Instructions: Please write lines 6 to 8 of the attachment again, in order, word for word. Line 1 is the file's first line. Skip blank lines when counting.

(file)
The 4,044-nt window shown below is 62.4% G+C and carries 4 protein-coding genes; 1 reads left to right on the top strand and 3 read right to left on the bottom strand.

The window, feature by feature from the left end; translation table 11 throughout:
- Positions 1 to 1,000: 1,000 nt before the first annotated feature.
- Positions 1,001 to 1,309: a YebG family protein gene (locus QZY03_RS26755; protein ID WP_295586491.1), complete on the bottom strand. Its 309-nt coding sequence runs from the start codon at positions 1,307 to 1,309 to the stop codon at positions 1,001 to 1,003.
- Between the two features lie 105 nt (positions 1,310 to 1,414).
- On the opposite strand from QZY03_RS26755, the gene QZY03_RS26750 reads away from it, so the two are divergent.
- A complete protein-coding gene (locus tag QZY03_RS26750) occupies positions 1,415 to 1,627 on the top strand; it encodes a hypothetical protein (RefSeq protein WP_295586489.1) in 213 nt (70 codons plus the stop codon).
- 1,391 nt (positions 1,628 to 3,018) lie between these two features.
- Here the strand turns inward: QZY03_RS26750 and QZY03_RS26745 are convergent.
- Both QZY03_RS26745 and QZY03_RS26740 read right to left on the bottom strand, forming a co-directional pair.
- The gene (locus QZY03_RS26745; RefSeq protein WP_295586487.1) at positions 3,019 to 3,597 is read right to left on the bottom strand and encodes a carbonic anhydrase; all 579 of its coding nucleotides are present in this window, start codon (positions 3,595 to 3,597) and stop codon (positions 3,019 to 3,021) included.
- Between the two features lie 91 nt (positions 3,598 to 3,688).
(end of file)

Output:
- On the opposite strand from QZY03_RS26755, the gene QZY03_RS26750 reads away from it, so the two are divergent.
- A complete protein-coding gene (locus tag QZY03_RS26750) occupies positions 1,415 to 1,627 on the top strand; it encodes a hypothetical protein (RefSeq protein WP_295586489.1) in 213 nt (70 codons plus the stop codon).
- 1,391 nt (positions 1,628 to 3,018) lie between these two features.